Why The Easter Bunny Should Remain A Story, Not An Impulse Pet
Easter rabbit bunny pet

Why The Easter Bunny Should Remain A Story, Not An Impulse Pet

Bunnies become the most popular pets every time Easter comes. But animal activists are urging people to abandon the idea of getting an Easter bunny for the holiday, and stick to a stuffed or chocolate rabbit instead.

As Easter is just around the corner, the demand for rabbit sale has skyrocketed in recent days. While you may think it’s a great idea to buy an Easter bunny for your family members as a gift for the holiday, animal activists think you’re committing a terrible mistake.

Caroline Charland, chief of a rescue group called The Bunny Bunch, says Easter is “a terrible time of year” for every rabbit out there for sale.

While some cities in the U.S., including New York and Los Angeles, have already banned the sale of Easter bunnies in pet stores, rabbits still remain an impulsive pet choice every time Easter comes.

Speaking to the New York Daily News, Charland insists that rabbit sales around Easter is “still a massive issue.”

Animal activists say about 80 per cent of rabbits bought as pets around Easter face one of two terrible fates. No matter how sweet a family is to an Easter bunny, death is one of the two grim fates for an Easter rabbit.

The other fate is being thrown away when the kids are done playing with the Easter bunny. In fact, many Americans bypass pet shops to get an Easter bunny for Easter, as there are a number of websites offering to sell a rabbit.

Buying an Easter bunny straight from breeders at rabbit mills is another popular way of getting bunny for Easter in the cities where the sale of rabbits in pet shops is banned.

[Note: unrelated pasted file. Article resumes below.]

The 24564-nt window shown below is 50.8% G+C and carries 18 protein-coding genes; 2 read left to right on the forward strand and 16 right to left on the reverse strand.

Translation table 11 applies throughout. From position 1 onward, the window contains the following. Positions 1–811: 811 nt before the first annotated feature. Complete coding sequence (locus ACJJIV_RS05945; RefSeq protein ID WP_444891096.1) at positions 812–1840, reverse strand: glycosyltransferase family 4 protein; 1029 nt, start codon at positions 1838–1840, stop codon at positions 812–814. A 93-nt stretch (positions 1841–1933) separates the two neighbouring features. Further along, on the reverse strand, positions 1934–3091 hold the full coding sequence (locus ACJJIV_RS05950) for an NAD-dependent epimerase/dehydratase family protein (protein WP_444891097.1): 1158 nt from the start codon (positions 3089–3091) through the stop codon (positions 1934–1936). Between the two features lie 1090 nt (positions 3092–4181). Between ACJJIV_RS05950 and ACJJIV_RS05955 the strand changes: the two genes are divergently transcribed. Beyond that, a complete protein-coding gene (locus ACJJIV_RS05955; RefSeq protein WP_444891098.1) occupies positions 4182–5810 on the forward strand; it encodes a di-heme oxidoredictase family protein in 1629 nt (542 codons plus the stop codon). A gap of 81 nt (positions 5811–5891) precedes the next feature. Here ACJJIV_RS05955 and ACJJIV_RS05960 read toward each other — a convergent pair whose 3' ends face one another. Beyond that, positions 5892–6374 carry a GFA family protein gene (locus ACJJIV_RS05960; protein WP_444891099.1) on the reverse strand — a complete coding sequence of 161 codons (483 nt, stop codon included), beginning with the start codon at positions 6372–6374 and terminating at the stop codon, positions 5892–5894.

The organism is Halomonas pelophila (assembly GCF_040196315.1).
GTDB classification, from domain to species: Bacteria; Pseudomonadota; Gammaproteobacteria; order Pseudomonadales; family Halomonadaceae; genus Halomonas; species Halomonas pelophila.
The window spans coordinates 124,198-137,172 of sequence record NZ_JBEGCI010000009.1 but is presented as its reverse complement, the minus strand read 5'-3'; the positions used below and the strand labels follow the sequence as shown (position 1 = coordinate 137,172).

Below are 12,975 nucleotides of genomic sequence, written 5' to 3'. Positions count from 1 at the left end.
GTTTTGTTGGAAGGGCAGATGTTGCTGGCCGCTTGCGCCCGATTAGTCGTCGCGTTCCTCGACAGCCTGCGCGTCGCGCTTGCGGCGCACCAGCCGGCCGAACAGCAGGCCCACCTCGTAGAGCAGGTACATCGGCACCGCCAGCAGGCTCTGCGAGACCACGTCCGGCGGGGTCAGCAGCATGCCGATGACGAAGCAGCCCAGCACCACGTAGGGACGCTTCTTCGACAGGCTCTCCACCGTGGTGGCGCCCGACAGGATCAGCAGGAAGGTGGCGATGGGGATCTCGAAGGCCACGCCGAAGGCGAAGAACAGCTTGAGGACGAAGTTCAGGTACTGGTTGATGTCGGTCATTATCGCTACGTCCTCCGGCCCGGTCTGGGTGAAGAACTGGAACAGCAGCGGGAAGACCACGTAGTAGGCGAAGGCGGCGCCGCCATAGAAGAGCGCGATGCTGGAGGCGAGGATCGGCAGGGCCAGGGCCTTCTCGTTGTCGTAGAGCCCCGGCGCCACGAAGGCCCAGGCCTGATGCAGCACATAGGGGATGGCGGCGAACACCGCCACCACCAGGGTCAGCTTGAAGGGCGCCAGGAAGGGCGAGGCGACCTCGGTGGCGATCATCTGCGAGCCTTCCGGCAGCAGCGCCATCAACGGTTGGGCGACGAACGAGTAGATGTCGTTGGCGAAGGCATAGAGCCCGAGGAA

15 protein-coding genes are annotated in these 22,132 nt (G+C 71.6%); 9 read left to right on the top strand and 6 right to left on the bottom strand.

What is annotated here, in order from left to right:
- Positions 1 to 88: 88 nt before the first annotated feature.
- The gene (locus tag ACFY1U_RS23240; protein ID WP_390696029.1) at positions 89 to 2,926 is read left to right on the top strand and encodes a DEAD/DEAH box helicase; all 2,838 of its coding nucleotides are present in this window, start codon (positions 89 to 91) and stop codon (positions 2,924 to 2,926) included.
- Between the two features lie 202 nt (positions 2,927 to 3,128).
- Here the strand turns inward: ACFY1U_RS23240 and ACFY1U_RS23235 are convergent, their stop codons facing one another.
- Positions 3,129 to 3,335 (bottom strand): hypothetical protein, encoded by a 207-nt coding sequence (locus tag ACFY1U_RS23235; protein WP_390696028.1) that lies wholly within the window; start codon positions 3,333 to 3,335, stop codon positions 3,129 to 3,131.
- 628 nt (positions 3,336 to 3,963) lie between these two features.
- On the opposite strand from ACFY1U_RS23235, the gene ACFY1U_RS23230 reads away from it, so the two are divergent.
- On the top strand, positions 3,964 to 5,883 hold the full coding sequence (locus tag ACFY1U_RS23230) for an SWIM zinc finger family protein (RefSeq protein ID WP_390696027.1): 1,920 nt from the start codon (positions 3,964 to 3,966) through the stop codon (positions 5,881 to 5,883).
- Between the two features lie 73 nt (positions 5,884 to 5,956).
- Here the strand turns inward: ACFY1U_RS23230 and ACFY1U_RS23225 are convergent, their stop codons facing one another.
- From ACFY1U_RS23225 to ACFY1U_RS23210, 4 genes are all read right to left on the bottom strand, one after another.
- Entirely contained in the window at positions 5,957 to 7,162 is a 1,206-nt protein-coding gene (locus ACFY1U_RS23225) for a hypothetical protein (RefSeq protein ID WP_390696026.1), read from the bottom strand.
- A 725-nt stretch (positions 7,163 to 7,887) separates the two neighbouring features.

But these alternative means of getting an Easter bunny are no less cruel. Even if you’re planning to treat the rabbit you bought for Easter like it’s your own child, animal activists warn that those living furballs are taken away from their mothers too early, which is why many of them don’t survive.

But bunny mills that breed rabbits cash in big time for Easter. Speaking to the New York Daily News, Sandra DeFeo, executive director of the Humane Society of New York, calls every rabbit “a sensitive species that requires a real commitment.”

DeFeo argues that when people think every Easter bunny is “cute,” “cuddly,” and “wonderful,” they fail to realize that those bunnies grow “very quickly.”

Even if a rabbit is not thrown away from the house when it grows up, it still requires tender and careful treatment from its owners throughout its life. And a healthy Easter bunny normally lives from eight to 12 years.

“They’re not an impulse buy.”

While wowing the little ones with a living Easter bunny seems like a good idea, there’s a high risk that the rabbit won’t survive until next Easter. That’s because once the Easter bunny grows bigger, children tend to neglect it.

And that’s just wrong, as bunnies “deserve the same consideration, level of care, and opportunity for longevity” as every pet cat and dog has, as noted by a New York-based group All About Rabbits Rescue.

Interestingly, a rabbit is the third most popular pet in the U.S. after cats and dogs, according to the Humane Society of the United States. But at the same time, every Easter bunny risks being abandoned after Easter, as rabbits are the third most abandoned pets in America.

In fact, a cartoon bunny named Snowball, who was voiced by actor Kevin Hart in 2016’s The Secret Life of Pets, gets abandoned – and this is based on fact.

That’s why it’s a good idea to stick to chocolate or stuffed bunnies for Easter instead of the living furballs.

[Featured Image by Poprotskiy Alexey/Shutterstock]

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